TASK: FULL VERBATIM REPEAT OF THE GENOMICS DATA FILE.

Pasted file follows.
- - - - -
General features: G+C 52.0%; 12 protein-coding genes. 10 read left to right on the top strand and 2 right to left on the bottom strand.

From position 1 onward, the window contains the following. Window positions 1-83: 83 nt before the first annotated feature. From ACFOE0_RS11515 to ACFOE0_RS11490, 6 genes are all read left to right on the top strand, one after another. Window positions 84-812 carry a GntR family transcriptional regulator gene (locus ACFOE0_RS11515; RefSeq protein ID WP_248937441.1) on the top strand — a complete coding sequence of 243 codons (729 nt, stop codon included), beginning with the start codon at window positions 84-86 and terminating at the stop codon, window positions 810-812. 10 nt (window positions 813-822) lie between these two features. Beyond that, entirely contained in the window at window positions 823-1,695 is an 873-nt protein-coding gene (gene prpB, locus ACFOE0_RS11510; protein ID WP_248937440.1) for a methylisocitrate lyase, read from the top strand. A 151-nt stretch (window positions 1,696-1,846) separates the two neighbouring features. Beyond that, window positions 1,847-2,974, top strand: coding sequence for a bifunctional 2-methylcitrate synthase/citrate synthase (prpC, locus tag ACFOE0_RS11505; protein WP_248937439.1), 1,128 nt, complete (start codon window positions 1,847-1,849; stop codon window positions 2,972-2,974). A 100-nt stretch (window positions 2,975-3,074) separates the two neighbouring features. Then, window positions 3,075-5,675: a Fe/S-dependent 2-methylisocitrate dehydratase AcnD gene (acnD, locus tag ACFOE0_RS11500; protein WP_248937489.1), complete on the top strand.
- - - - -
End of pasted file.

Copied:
General features: G+C 52.0%; 12 protein-coding genes. 10 read left to right on the top strand and 2 right to left on the bottom strand.

From position 1 onward, the window contains the following. Window positions 1-83: 83 nt before the first annotated feature. From ACFOE0_RS11515 to ACFOE0_RS11490, 6 genes are all read left to right on the top strand, one after another. Window positions 84-812 carry a GntR family transcriptional regulator gene (locus ACFOE0_RS11515; RefSeq protein ID WP_248937441.1) on the top strand — a complete coding sequence of 243 codons (729 nt, stop codon included), beginning with the start codon at window positions 84-86 and terminating at the stop codon, window positions 810-812. 10 nt (window positions 813-822) lie between these two features. Beyond that, entirely contained in the window at window positions 823-1,695 is an 873-nt protein-coding gene (gene prpB, locus ACFOE0_RS11510; protein ID WP_248937440.1) for a methylisocitrate lyase, read from the top strand. A 151-nt stretch (window positions 1,696-1,846) separates the two neighbouring features. Beyond that, window positions 1,847-2,974, top strand: coding sequence for a bifunctional 2-methylcitrate synthase/citrate synthase (prpC, locus tag ACFOE0_RS11505; protein WP_248937439.1), 1,128 nt, complete (start codon window positions 1,847-1,849; stop codon window positions 2,972-2,974). A 100-nt stretch (window positions 2,975-3,074) separates the two neighbouring features. Then, window positions 3,075-5,675: a Fe/S-dependent 2-methylisocitrate dehydratase AcnD gene (acnD, locus tag ACFOE0_RS11500; protein WP_248937489.1), complete on the top strand.